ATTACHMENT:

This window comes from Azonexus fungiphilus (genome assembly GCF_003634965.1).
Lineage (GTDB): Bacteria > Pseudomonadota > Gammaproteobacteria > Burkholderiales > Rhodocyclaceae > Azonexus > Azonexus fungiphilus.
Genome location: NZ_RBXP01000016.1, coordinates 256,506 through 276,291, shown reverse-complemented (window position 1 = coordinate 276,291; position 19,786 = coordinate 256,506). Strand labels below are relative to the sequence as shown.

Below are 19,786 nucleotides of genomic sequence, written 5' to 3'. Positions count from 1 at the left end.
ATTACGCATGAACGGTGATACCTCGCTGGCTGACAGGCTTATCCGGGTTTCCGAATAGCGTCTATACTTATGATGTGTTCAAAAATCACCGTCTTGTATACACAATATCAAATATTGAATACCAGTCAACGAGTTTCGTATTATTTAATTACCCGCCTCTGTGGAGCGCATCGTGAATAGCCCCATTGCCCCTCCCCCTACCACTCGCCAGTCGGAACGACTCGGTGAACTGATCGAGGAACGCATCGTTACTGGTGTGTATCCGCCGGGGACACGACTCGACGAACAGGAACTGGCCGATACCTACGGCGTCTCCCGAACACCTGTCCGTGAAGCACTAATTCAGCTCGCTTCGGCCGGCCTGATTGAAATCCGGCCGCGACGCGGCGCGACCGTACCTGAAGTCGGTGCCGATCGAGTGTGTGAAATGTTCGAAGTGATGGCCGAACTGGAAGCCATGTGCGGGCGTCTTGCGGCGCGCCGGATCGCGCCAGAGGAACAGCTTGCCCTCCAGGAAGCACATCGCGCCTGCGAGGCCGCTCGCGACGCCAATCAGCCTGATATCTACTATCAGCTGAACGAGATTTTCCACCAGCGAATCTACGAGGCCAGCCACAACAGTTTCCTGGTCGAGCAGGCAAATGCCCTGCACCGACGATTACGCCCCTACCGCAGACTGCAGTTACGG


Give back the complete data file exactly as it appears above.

This window comes from Azonexus fungiphilus (genome assembly GCF_003634965.1).
Lineage (GTDB): Bacteria > Pseudomonadota > Gammaproteobacteria > Burkholderiales > Rhodocyclaceae > Azonexus > Azonexus fungiphilus.
Genome location: NZ_RBXP01000016.1, coordinates 256,506 through 276,291, shown reverse-complemented (window position 1 = coordinate 276,291; position 19,786 = coordinate 256,506). Strand labels below are relative to the sequence as shown.

Below are 19,786 nucleotides of genomic sequence, written 5' to 3'. Positions count from 1 at the left end.
ATTACGCATGAACGGTGATACCTCGCTGGCTGACAGGCTTATCCGGGTTTCCGAATAGCGTCTATACTTATGATGTGTTCAAAAATCACCGTCTTGTATACACAATATCAAATATTGAATACCAGTCAACGAGTTTCGTATTATTTAATTACCCGCCTCTGTGGAGCGCATCGTGAATAGCCCCATTGCCCCTCCCCCTACCACTCGCCAGTCGGAACGACTCGGTGAACTGATCGAGGAACGCATCGTTACTGGTGTGTATCCGCCGGGGACACGACTCGACGAACAGGAACTGGCCGATACCTACGGCGTCTCCCGAACACCTGTCCGTGAAGCACTAATTCAGCTCGCTTCGGCCGGCCTGATTGAAATCCGGCCGCGACGCGGCGCGACCGTACCTGAAGTCGGTGCCGATCGAGTGTGTGAAATGTTCGAAGTGATGGCCGAACTGGAAGCCATGTGCGGGCGTCTTGCGGCGCGCCGGATCGCGCCAGAGGAACAGCTTGCCCTCCAGGAAGCACATCGCGCCTGCGAGGCCGCTCGCGACGCCAATCAGCCTGATATCTACTATCAGCTGAACGAGATTTTCCACCAGCGAATCTACGAGGCCAGCCACAACAGTTTCCTGGTCGAGCAGGCAAATGCCCTGCACCGACGATTACGCCCCTACCGCAGACTGCAGTTACGG